The original Mt. Horeb School was a log cabin built in 1841. In 1861 a larger school was built. Unfortunately, it burned to the ground on October 15, 1888. Another school, pictured here, was built in 1889, remodeled in 1925 and closed in 1958 when the new Jefferson Elementary School opened. It was then torn down.
I had the opportunity to interview Mrs. Elizabeth McMurray Felknor, a teacher and principal at the original Mt. Horeb School from 1935-1937 and Mr. Alton Green, a student at Mt. Horeb during the 1940′s. They shared the following memories about their time at MHES.
One of the many jobs of the principal was to build a fire in the coal burning stove each morning. Mrs. Felknor would make hot chocolate or soup to keep the students warm on cold days. Students would also sit around the stove to keep warm. If the day was especially hot, class might meet outside under the oak trees that grew around the school.
There was a cemetery beside the original school. If there was a funeral during the school day, the students had to stay inside the school (no recess or outside lunch) and be very quiet and respectful.
The school was divided into two classes, the lower grades (1st-4th) and the upper grades (5th – 8th). The attendance records indicate that the number of students varied from year to year. However, the most recorded in attendance (39 boys and 37 girls) was during the school year 1944-45.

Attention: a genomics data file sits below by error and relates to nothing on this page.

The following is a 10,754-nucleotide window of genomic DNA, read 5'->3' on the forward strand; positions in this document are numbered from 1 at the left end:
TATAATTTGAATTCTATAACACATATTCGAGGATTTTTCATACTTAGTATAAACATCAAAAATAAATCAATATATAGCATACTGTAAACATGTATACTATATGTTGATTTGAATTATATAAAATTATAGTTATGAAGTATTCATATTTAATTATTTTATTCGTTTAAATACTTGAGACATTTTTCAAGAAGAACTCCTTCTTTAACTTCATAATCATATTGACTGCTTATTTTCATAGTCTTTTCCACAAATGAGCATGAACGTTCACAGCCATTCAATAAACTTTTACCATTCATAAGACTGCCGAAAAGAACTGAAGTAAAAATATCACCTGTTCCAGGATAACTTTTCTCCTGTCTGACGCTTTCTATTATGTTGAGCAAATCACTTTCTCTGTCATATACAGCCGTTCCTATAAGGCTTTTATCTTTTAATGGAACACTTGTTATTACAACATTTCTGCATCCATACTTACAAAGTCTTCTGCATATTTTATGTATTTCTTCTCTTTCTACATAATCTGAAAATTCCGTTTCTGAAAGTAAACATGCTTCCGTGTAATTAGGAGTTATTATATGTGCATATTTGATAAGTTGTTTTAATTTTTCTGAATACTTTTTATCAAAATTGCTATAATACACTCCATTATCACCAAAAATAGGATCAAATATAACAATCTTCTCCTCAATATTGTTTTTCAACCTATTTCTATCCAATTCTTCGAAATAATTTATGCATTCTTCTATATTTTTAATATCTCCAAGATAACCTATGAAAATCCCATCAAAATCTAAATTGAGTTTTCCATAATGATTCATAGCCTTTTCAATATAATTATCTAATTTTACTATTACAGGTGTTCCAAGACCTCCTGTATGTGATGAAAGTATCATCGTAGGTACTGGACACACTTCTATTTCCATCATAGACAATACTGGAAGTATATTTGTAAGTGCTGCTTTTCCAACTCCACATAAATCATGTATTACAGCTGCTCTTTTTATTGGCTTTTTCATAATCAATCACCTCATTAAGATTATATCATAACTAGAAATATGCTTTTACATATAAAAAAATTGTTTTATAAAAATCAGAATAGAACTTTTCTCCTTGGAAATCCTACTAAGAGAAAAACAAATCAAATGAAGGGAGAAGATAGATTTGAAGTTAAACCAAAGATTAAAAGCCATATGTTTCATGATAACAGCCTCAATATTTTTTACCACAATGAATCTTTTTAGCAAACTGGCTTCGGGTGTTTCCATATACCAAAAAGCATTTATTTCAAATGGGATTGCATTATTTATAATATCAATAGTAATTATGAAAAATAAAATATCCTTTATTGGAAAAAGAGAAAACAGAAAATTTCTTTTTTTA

The students walked to school most days. Sometimes if there was a lot of snow, they might get to ride to school on horseback! The students helped out by carrying water in from the spring, sweeping the floors, and cleaning the blackboards (which were actually boards in the wall that had been painted black). The spring water was kept in a bucket and students drank from a common dipper. A cistern was used to collect rain water from the roof for the students to also use. Students had to use outdoor toilets (or outhouses).
Students brought their lunches to school each day. They would eat outside if it was warm enough. Later, a kitchen and cook were added to the school.
The students also had recess each day. There was seldom any playground equipment (like balls, bats, jump ropes). Students invented, improvised, and relied on their imagination and surroundings for entertainment. Some games included tag, relay, ring around the rosy, hopscotch, red rover, etc. Sometimes they would climb up in the attic and hide. It was a great hiding place until somebody fell through the ceiling.
English, math, literature, writing, spelling, and geography were a few of the subjects taught. Sometimes students were required to memorize poetry. The older students would often help the younger students with their assignments.
Special thanks to Mrs. Elizabeth Felknor, Mr. Alton Green, and Mrs. Lu Hinchey (Jefferson County Archives) for their assistance.